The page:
Equal Rights Trust Project in Kenya Assists in Successful Conviction for "Defilement"

London, 13 February 2015

On 10 January 2015, a member of the Migori County Assembly in Kenya was sentenced to 15 years imprisonment for defiling (raping) a 13 year old girl. The Court found that Mr Lukas Masa Hura had abused the girl in May 2014, in a location within the County of which he was then a representative. The case is one of many examples of sexual abuse of women and girls that the Equal Rights Trust is seeking to address through its Comic Relief-funded Legal Assistance Scheme Project in Kenya. The victim in the case was supported by the community based organisation (CBO) Mira Residents Association, one of a number of CBOs across Kenya supported by the Equal Rights Trust and our partner, the Federation of Women Lawyers Kenya (FIDA Kenya) under the project.

Despite a significant improvement in the rights afforded to women through the adoption of a new Constitution in August 2010, women in Kenya remain subject to serious disadvantage and discrimination in all spheres of life. Levels of gender-based violence and other harmful cultural practices remain high despite significant efforts by civil society and other groups and individuals, as well as some efforts by the government, to address the situation. Women also experience inequality of access and outcomes in healthcare, employment and education, and are exposed to landlessness and poverty more often than men. 

The Equal Rights Trust's project seeks to realise the gender equality rights enshrined in the 2010 Constitution by assisting women to bring cases on gender violence and other forms of discrimination. It does so by enabling Kenyan women to secure legal remedies and enhanced protection from discrimination through free legal aid services at the community level. Services are provided by paralegals working in over 40 CBOs and focus on three main areas in which women experience discrimination: inheritance of land and succession; gender-based violence; and access to education. Cases that cannot be handled by CBOs are referred to a team of pro-bono lawyers, led by FIDA Kenya’s in-house legal team. Both the CBOs and the pro-bono lawyers are supported by FIDA Kenya and the Equal Rights Trust and have received training as well as institutional and financial support from the Trust.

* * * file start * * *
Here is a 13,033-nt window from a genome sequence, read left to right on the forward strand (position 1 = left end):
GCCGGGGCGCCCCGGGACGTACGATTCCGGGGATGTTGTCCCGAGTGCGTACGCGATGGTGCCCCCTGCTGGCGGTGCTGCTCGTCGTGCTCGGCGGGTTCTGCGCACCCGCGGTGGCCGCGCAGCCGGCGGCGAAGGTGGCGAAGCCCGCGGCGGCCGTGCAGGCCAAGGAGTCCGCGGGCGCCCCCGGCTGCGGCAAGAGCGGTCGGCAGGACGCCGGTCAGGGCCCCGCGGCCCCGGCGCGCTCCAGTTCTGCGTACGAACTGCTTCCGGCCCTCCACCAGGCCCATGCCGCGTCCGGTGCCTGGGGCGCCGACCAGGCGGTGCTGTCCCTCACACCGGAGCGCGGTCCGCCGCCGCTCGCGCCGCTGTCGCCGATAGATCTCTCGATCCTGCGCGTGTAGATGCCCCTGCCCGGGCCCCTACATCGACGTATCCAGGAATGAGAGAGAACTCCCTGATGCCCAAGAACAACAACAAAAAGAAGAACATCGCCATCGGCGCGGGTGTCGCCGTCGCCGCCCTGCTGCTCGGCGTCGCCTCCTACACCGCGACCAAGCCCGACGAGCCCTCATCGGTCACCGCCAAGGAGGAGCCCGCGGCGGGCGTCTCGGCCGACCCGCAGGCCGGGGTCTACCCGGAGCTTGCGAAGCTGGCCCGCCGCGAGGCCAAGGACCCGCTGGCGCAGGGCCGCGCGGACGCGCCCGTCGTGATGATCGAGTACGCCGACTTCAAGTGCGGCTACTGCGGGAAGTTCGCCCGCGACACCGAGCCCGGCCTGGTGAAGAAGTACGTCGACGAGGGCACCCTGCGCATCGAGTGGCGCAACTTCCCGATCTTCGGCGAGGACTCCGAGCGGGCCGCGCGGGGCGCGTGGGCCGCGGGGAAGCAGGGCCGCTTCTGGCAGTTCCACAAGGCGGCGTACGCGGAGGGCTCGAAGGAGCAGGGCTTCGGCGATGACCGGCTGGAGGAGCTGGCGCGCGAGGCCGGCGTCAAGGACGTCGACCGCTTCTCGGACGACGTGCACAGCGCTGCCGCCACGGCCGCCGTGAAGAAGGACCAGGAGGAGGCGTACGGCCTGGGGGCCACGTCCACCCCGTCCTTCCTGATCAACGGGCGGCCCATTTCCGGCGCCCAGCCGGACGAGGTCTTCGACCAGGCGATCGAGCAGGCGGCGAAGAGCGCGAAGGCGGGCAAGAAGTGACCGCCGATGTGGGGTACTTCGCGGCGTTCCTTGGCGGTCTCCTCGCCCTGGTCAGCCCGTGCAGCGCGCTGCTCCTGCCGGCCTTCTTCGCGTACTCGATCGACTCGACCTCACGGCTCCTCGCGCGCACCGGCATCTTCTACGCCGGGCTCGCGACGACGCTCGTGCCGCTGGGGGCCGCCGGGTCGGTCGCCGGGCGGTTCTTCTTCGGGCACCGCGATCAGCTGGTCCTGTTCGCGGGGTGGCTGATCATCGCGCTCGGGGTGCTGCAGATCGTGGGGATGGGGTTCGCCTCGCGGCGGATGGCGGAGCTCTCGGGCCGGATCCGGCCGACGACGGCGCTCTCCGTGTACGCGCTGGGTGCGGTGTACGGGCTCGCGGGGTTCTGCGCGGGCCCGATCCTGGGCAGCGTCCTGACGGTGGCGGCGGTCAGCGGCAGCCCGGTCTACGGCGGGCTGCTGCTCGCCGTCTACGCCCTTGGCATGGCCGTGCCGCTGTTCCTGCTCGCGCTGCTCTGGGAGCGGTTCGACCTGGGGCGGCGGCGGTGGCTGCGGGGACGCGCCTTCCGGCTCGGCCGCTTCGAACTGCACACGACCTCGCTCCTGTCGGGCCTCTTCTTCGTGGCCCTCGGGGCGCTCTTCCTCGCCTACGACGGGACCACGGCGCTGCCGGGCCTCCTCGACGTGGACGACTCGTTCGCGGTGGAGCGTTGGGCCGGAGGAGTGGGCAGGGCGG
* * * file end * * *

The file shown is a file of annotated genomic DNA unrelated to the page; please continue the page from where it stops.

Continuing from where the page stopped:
The Trust welcomes this latest court victory and the strong message it sends against sexual violence. We continue to work with Mira Residents Association and FIDA Kenya to ensure that the girl in question, and other women and girls who are the victims of violent crimes, receive the support they need. We urge the government of Kenya to continue working towards reducing violence against women. We extend our thanks to Mira Residents Association and FIDA Kenya for their tireless efforts to obtain access to justice for women and to Comic Relief for their ongoing support of this work.

As is common in the Kenyan criminal system, a written judgment for this sentencing decision is not available.

To read more about the situation of women in Kenya in our 2010 report addressing discrimination and inequality in the country, please click here.


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